A part of the frustration is not your fault. Tilting the world clockwise or counterclockwise requires you to hold down the shoulder buttons while jumping requires you to hold down the shoulder buttons and then release them. So a few obstacles that have you both jump and tilt tend to be slightly unintuitive and unwieldy, making you wish that jumping could have been assigned to, say, the ‘X’ button. Then there’s the trouble with the camera, which consistently resets to the center position and has no option to remove this automatic centering. Now imagine that your LocoRoco has to bounce off a moving trampoline that moves left and right, and you can understand how your PSP might become a metal LocoRoco rolling down a staircase.
Thankfully, unlike the original LocoRoco
, you won’t mind replaying each level over again, since each is jam-packed with design quirks that keep you interested. Nearly every nook and cranny has some twist and turn, whether it’s being blown by the wind, shot out of a rocket, sucked into a rock-crushing stone, or forcefully squashed into small LocoRocos and then knocked around like mini-pinballs.
Beyond the usual change of scenery, from a wintry penguin icecap to a totem-filled temple and a jungle sprawling with vines, some of the rules that you might have taken for granted will change. Suddenly, a level might be flopped on its side, the stage is completely underwater, the height of your jumps increases, or an owl changes the shape of your LocoRoco to fit the rectangular holes in a wall. These are only a few examples of the playful ingenuity that though may not be as logically intense as that of Braid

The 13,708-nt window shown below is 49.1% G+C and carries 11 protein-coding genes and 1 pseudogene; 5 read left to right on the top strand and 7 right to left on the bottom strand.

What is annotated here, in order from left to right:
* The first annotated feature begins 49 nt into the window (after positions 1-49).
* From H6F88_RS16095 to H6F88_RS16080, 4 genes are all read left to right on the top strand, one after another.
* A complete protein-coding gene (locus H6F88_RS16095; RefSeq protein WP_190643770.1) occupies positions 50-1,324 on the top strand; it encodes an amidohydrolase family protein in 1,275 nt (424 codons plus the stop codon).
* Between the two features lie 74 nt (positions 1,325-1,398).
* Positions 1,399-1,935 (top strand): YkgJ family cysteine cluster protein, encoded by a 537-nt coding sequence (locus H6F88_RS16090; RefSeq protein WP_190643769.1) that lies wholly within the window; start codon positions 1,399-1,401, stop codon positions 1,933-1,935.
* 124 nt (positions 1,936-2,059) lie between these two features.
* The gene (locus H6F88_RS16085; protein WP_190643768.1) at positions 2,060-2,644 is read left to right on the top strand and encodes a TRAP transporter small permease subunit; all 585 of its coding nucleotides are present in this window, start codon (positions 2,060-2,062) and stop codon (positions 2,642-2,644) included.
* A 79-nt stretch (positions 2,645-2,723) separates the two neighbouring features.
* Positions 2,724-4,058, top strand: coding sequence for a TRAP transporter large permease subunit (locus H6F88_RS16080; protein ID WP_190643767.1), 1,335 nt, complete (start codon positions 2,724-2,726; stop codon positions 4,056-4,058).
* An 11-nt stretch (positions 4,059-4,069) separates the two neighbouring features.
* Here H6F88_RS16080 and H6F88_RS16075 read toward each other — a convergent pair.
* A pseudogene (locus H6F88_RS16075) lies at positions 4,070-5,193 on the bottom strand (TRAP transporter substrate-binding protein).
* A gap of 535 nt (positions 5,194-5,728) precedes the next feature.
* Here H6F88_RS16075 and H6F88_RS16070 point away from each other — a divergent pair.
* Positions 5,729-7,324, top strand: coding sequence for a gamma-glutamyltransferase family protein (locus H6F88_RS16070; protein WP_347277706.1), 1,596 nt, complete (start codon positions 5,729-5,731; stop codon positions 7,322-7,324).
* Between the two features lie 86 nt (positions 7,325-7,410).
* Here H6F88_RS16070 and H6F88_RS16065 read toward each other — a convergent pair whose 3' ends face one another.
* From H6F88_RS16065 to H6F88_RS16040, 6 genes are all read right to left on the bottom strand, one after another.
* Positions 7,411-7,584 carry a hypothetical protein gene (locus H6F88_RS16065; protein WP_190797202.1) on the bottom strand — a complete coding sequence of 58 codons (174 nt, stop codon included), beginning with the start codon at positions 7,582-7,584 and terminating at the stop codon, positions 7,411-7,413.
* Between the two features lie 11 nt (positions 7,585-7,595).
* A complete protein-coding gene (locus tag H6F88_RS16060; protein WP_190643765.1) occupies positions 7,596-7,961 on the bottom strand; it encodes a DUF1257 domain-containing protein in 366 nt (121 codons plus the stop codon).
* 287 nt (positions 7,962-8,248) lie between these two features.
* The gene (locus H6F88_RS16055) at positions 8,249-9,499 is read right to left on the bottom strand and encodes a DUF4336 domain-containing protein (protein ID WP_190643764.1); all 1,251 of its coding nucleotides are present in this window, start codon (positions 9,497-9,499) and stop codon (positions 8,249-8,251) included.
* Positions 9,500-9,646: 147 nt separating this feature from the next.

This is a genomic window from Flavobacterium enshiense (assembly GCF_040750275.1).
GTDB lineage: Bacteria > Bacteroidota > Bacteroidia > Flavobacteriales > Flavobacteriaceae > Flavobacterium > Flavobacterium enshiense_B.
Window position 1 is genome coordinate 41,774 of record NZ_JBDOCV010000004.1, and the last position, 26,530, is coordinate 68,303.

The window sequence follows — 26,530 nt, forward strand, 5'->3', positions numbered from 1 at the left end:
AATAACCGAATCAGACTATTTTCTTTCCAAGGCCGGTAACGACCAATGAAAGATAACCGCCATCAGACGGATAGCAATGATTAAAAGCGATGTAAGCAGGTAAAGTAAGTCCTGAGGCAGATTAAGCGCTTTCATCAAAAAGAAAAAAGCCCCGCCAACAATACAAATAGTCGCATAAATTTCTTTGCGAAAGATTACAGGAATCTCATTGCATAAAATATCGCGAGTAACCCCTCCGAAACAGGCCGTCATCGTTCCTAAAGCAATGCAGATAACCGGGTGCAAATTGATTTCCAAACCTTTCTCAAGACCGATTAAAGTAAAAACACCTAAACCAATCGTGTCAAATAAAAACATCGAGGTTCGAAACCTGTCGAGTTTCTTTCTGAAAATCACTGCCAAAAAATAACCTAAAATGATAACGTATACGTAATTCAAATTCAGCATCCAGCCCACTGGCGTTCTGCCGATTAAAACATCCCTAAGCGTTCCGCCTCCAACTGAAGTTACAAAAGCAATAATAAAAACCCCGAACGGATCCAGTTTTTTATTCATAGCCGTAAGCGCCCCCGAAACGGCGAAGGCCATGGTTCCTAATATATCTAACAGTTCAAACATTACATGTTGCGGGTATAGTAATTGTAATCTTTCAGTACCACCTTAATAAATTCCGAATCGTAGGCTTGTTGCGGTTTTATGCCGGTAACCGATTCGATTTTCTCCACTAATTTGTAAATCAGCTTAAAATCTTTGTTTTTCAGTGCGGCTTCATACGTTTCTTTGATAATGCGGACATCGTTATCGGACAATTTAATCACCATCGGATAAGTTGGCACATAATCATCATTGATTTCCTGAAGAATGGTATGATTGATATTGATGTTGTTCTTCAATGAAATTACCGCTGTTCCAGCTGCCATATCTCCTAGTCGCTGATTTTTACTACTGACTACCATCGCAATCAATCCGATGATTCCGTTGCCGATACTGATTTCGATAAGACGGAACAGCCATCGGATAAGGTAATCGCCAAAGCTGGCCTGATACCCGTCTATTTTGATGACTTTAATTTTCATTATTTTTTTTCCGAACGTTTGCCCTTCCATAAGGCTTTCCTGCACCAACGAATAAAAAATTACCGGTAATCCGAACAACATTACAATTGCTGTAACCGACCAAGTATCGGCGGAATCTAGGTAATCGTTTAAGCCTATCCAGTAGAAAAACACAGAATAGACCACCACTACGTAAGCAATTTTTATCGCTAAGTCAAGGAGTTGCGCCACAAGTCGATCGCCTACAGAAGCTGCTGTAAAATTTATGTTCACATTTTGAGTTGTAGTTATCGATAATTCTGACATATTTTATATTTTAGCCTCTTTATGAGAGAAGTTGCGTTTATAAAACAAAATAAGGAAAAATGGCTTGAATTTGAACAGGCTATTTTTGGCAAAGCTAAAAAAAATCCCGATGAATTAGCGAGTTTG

, match the title’s ebullient and carefree attitude.
The same goes for the many mini-games and side diversions that are strewn throughout the adventure – LocoRoco racetrack gambling, suction-based obstacle courses, a whack-a-mole mini-game, fill-in-the-stamp collections, and battle bumper LocoRocos
. Some of these diversions are worth their while, earning you extra pickories and items, but most of them are optional, one-note excursions that go as quickly as they come. Still, all of them are enjoyable while they last and feel like they belong effortlessly.
follows the trend of putting a bright, cheery mask on a title that has more depth than its kiddy appearance would suggest. For all the Blues Clues
color palettes, the flowers blowing in the breeze past dancing cacti, and a soundtrack that seems to recorded by the Alvin and the Chipmunks singing J-pop for a kindergarten show and tell on happy brownie recipes, it has the artistic polish that Sony is known for and a redesign that is nearly flawless for a sequel to a successful title. Of course, this would be the perfect place to use another witty analogy to end this review, but I won’t… because I’m sure I’ll need it for LocoRoco 3